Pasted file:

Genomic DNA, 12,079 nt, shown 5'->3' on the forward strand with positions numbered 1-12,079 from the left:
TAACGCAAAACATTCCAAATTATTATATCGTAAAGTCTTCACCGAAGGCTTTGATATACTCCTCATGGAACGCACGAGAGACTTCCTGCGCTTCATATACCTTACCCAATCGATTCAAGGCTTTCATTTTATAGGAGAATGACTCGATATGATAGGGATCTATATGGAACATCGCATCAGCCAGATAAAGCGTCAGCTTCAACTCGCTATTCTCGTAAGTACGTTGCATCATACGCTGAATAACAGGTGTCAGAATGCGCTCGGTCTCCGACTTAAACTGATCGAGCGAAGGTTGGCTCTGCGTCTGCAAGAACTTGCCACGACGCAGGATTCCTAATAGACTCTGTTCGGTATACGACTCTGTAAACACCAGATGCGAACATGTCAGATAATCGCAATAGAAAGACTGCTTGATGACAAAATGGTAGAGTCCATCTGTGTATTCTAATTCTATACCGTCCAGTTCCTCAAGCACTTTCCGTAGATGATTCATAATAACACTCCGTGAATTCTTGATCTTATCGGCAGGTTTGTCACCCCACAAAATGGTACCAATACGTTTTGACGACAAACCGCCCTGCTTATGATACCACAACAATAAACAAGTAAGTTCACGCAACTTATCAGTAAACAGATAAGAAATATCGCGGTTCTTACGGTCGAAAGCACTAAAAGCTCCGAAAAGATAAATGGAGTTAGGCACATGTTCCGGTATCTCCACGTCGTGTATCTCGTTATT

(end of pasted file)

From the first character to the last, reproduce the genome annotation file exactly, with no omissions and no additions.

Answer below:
Genomic DNA, 12,079 nt, shown 5'->3' on the forward strand with positions numbered 1-12,079 from the left:
TAACGCAAAACATTCCAAATTATTATATCGTAAAGTCTTCACCGAAGGCTTTGATATACTCCTCATGGAACGCACGAGAGACTTCCTGCGCTTCATATACCTTACCCAATCGATTCAAGGCTTTCATTTTATAGGAGAATGACTCGATATGATAGGGATCTATATGGAACATCGCATCAGCCAGATAAAGCGTCAGCTTCAACTCGCTATTCTCGTAAGTACGTTGCATCATACGCTGAATAACAGGTGTCAGAATGCGCTCGGTCTCCGACTTAAACTGATCGAGCGAAGGTTGGCTCTGCGTCTGCAAGAACTTGCCACGACGCAGGATTCCTAATAGACTCTGTTCGGTATACGACTCTGTAAACACCAGATGCGAACATGTCAGATAATCGCAATAGAAAGACTGCTTGATGACAAAATGGTAGAGTCCATCTGTGTATTCTAATTCTATACCGTCCAGTTCCTCAAGCACTTTCCGTAGATGATTCATAATAACACTCCGTGAATTCTTGATCTTATCGGCAGGTTTGTCACCCCACAAAATGGTACCAATACGTTTTGACGACAAACCGCCCTGCTTATGATACCACAACAATAAACAAGTAAGTTCACGCAACTTATCAGTAAACAGATAAGAAATATCGCGGTTCTTACGGTCGAAAGCACTAAAAGCTCCGAAAAGATAAATGGAGTTAGGCACATGTTCCGGTATCTCCACGTCGTGTATCTCGTTATT